||Histopathologic Biomarkers (Chapter 3).
Hinton, D. E. ;
Baumann, P. C. ;
Gardner, G. R. ;
Hawkins, W. E. ;
Hendricks, J. D. ;
||Environmental Research Lab., Narragansett, RI.
Environmental pollution ;
Fish diseases ;
Biological markers ;
||Most EPA libraries have a fiche copy filed under the call number shown. Check with individual libraries about paper copy.
||Histopathologic alterations in fish tissues are biomarkers of effect of exposure to environmental stressors. The category of biomarkers has the advantage of allowing one to examine specific target organs and cells as they are affected under in vivo conditions. Furthermore, for field assessment, histopathology is the most rapid method of detecting adverse acute and chronic effects of exposure in the various tissues and organs comprising an individual finfish or shellfish. Although very numerous, environmental pollutants act through a finite number of ultimately toxic mechanisms to produce a finite number of histopathologic lesions. While only broad generalizations regarding the specific etiologic agent(s) responsible for such lesions can be made, the ability to determine the magnitude of toxic impairment strengthens efforts to predict eventual impact on the survival of the affected individual and, in some instances, the population. Confounding issues for histopathologic biomarkers include distinguishing changes caused by anthropogenic toxicants from those due to infectious disease, normal physiologic variation, or natural toxins. (Copyright (c) 1992 by Lewis Publishers.)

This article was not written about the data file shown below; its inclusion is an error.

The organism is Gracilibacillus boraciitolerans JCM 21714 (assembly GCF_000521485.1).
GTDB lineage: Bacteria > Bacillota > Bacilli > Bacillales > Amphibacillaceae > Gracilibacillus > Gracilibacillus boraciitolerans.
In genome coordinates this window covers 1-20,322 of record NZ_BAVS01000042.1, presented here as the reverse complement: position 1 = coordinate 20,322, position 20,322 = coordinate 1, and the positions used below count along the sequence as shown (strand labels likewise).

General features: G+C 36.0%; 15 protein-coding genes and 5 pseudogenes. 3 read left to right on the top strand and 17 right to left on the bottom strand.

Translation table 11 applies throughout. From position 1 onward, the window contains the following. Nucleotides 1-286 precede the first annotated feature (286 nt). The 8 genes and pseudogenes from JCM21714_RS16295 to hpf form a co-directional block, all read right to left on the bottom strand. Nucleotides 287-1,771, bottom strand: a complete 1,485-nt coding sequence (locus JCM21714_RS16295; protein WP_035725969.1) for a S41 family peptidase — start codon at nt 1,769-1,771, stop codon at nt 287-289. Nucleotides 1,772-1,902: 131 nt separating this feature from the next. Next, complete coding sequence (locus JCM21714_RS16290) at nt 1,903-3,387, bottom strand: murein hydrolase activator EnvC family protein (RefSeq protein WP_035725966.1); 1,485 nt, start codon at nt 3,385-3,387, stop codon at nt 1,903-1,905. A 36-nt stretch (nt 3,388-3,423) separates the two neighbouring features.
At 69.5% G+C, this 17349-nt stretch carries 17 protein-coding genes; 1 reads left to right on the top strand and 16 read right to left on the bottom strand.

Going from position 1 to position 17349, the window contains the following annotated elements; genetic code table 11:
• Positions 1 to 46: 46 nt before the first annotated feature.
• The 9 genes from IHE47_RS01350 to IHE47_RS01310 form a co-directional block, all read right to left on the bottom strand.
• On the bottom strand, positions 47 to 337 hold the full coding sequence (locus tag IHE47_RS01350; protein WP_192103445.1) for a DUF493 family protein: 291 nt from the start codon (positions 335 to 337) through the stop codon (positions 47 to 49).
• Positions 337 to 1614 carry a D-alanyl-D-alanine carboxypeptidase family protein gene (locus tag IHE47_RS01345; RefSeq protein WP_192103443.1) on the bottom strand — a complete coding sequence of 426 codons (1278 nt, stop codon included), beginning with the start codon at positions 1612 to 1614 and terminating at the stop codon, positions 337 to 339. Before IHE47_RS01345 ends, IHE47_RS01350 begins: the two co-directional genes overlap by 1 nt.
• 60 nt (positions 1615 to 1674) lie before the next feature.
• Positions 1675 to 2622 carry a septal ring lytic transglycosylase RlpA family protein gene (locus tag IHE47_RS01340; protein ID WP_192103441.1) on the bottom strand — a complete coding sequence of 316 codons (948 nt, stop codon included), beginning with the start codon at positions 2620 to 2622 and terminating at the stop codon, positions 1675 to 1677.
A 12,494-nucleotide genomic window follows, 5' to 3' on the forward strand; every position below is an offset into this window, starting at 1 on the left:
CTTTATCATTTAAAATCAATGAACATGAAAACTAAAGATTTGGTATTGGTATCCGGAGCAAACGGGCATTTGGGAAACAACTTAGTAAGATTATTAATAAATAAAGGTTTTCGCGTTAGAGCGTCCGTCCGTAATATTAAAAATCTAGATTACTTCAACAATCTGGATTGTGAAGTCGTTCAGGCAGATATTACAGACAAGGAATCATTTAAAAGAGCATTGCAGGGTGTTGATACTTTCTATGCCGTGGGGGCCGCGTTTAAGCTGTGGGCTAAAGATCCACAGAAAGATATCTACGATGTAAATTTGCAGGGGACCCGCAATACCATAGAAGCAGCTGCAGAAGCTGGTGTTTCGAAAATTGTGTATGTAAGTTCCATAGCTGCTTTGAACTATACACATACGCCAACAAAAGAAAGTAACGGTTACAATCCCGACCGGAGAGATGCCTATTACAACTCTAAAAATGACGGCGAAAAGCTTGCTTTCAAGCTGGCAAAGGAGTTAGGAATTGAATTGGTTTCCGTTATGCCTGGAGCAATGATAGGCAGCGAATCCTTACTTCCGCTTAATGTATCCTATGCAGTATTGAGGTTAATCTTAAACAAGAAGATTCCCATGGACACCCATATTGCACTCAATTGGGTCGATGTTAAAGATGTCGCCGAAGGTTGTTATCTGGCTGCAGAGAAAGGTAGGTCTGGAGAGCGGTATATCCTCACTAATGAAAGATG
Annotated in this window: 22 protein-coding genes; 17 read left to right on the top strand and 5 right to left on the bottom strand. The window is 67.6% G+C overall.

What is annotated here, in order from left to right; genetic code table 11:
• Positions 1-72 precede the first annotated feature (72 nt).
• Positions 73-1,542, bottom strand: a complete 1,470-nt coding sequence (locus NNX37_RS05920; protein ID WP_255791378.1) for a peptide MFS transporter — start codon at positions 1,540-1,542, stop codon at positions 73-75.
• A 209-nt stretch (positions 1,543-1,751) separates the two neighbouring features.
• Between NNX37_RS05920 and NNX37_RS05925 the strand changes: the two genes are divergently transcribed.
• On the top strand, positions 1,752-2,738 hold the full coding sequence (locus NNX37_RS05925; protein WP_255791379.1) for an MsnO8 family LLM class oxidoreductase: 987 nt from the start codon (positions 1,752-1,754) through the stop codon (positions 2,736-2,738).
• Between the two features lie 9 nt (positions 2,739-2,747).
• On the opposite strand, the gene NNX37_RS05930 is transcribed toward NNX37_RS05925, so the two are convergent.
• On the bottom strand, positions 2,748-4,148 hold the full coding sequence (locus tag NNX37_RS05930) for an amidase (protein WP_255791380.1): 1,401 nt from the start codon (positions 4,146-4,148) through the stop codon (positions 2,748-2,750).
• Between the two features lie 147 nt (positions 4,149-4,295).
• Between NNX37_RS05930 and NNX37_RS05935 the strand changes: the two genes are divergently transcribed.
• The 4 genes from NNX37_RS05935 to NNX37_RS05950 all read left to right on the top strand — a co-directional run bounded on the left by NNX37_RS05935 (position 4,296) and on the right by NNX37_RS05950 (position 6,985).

||Pub. in BIOMARKERS Biochemical, Physiological, and Histological Markers of Anthropogenic Stress, p155-309 1992.
|NTIS Title Notes
||Reprint: Histopathologic Biomarkers (Chapter 3).
||68D; 47D; 98F; 98E; 57Y
||PC A04/MF A01